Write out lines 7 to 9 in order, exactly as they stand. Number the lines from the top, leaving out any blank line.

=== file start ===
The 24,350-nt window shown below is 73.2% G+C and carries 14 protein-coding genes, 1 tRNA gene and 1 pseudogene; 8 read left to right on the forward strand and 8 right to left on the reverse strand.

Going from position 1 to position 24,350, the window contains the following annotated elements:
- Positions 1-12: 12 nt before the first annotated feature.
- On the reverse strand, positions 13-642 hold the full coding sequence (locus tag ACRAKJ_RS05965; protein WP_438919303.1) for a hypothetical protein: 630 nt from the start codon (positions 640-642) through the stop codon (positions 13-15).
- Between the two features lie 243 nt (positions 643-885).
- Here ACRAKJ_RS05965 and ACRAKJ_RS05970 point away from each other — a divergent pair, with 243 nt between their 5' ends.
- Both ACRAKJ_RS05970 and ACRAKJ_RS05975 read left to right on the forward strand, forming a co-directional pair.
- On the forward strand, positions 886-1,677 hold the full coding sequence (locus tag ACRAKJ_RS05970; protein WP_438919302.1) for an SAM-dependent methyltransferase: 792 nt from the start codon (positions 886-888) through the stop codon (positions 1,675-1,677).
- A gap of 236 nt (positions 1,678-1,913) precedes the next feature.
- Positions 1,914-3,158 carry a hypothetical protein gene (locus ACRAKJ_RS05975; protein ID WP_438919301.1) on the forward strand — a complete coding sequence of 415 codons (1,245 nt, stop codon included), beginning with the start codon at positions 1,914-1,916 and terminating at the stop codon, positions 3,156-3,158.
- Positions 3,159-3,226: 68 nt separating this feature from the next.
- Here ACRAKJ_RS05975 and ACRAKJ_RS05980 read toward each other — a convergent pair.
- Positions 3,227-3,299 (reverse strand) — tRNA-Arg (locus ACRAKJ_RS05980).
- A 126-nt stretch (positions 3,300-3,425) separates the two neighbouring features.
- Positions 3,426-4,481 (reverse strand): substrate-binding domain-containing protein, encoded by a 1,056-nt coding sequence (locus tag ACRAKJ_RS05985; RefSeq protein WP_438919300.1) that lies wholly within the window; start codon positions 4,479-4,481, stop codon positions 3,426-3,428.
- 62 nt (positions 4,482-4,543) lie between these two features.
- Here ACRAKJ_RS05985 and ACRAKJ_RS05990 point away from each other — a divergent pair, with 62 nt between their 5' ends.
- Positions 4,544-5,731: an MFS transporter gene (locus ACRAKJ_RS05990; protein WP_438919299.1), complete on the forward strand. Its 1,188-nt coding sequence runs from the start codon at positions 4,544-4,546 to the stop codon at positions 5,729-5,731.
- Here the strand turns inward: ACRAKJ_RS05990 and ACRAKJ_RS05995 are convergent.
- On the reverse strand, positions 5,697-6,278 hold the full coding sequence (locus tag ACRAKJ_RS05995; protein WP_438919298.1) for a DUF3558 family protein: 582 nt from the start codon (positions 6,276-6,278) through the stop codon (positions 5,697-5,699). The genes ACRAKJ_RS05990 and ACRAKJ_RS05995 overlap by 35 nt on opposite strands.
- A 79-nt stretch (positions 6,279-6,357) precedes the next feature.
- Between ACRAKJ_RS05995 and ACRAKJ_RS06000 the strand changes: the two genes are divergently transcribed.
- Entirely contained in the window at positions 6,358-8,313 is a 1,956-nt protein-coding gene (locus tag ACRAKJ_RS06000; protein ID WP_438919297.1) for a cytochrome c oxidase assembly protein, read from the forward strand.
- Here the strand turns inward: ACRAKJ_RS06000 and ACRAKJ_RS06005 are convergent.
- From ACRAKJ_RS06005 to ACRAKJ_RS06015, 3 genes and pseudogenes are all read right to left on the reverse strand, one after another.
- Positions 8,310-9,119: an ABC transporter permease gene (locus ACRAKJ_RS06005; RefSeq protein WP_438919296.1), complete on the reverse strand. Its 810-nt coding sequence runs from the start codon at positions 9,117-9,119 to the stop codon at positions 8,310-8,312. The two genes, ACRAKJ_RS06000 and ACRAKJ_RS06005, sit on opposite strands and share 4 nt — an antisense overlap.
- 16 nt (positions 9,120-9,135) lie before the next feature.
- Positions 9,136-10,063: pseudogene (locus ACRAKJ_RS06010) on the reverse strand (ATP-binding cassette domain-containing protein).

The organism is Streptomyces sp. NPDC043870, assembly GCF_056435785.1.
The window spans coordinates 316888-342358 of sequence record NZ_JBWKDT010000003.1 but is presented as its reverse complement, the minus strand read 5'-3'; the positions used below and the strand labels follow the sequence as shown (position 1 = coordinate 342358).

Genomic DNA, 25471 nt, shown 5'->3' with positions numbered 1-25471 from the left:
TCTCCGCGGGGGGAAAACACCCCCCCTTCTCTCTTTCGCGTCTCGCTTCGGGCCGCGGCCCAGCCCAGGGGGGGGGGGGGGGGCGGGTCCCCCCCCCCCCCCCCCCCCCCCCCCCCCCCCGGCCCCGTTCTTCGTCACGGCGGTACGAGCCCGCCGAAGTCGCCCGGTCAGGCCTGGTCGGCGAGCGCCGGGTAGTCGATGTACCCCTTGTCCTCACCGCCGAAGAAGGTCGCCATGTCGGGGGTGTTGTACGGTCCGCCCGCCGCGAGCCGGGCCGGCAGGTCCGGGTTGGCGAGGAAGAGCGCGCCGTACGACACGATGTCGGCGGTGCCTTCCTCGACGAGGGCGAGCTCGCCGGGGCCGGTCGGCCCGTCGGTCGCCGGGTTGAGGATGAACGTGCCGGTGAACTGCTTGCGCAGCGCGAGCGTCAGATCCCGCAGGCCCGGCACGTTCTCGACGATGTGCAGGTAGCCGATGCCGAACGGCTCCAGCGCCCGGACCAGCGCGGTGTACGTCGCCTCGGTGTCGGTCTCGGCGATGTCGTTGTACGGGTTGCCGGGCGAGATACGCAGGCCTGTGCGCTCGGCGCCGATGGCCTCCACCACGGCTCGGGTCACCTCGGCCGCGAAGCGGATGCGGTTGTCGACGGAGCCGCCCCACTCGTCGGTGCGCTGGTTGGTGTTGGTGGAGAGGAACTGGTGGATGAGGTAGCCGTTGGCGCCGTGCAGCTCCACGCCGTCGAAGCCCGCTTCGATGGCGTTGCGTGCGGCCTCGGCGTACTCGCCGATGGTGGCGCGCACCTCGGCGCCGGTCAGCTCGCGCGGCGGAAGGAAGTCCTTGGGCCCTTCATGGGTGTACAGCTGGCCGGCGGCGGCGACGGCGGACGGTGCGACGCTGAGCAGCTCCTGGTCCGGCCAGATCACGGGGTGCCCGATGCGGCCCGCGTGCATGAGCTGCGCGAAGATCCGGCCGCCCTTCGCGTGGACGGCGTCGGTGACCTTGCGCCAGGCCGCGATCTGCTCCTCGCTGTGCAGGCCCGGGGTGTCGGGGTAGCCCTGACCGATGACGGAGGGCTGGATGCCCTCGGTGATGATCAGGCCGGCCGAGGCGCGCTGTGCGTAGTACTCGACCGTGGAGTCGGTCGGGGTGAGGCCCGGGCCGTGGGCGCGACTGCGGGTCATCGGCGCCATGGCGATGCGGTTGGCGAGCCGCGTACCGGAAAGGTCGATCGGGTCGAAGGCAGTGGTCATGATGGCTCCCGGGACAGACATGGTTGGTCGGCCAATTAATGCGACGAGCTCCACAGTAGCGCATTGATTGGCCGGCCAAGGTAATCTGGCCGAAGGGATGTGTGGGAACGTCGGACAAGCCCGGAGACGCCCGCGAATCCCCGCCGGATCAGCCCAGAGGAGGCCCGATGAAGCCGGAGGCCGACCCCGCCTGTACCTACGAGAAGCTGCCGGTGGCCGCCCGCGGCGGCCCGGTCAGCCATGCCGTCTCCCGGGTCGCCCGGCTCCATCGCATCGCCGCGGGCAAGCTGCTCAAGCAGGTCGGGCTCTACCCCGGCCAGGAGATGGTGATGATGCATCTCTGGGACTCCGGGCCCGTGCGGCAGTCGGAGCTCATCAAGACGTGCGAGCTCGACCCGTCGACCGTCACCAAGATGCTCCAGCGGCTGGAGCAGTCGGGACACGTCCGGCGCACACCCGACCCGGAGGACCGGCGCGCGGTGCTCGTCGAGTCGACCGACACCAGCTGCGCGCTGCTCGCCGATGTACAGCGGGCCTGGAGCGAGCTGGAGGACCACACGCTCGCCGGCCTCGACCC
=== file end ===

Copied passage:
- Both ACRAKJ_RS05970 and ACRAKJ_RS05975 read left to right on the forward strand, forming a co-directional pair.
- On the forward strand, positions 886-1,677 hold the full coding sequence (locus tag ACRAKJ_RS05970; protein WP_438919302.1) for an SAM-dependent methyltransferase: 792 nt from the start codon (positions 886-888) through the stop codon (positions 1,675-1,677).
- A gap of 236 nt (positions 1,678-1,913) precedes the next feature.